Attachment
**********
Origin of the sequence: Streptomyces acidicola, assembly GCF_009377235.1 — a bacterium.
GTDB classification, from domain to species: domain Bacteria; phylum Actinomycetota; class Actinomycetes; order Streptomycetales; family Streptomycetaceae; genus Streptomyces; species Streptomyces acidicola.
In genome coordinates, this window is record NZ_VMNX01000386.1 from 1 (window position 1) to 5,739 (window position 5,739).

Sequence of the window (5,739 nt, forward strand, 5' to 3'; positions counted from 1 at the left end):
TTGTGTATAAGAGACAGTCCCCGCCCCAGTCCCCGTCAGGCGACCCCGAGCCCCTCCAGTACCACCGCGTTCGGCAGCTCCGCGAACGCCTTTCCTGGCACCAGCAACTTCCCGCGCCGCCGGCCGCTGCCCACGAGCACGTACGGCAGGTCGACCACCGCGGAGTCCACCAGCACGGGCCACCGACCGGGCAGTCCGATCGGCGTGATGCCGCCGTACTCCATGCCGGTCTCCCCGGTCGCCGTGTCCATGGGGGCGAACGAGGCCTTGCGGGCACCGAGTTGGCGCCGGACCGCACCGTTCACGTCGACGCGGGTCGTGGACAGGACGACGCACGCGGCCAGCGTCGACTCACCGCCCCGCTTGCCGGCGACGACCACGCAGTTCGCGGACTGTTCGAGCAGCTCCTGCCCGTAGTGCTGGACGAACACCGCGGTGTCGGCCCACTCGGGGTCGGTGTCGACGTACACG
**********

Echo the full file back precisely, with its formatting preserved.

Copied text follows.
Origin of the sequence: Streptomyces acidicola, assembly GCF_009377235.1 — a bacterium.
GTDB classification, from domain to species: domain Bacteria; phylum Actinomycetota; class Actinomycetes; order Streptomycetales; family Streptomycetaceae; genus Streptomyces; species Streptomyces acidicola.
In genome coordinates, this window is record NZ_VMNX01000386.1 from 1 (window position 1) to 5,739 (window position 5,739).

Sequence of the window (5,739 nt, forward strand, 5' to 3'; positions counted from 1 at the left end):
TTGTGTATAAGAGACAGTCCCCGCCCCAGTCCCCGTCAGGCGACCCCGAGCCCCTCCAGTACCACCGCGTTCGGCAGCTCCGCGAACGCCTTTCCTGGCACCAGCAACTTCCCGCGCCGCCGGCCGCTGCCCACGAGCACGTACGGCAGGTCGACCACCGCGGAGTCCACCAGCACGGGCCACCGACCGGGCAGTCCGATCGGCGTGATGCCGCCGTACTCCATGCCGGTCTCCCCGGTCGCCGTGTCCATGGGGGCGAACGAGGCCTTGCGGGCACCGAGTTGGCGCCGGACCGCACCGTTCACGTCGACGCGGGTCGTGGACAGGACGACGCACGCGGCCAGCGTCGACTCACCGCCCCGCTTGCCGGCGACGACCACGCAGTTCGCGGACTGTTCGAGCAGCTCCTGCCCGTAGTGCTGGACGAACACCGCGGTGTCGGCCCACTCGGGGTCGGTGTCGACGTACACG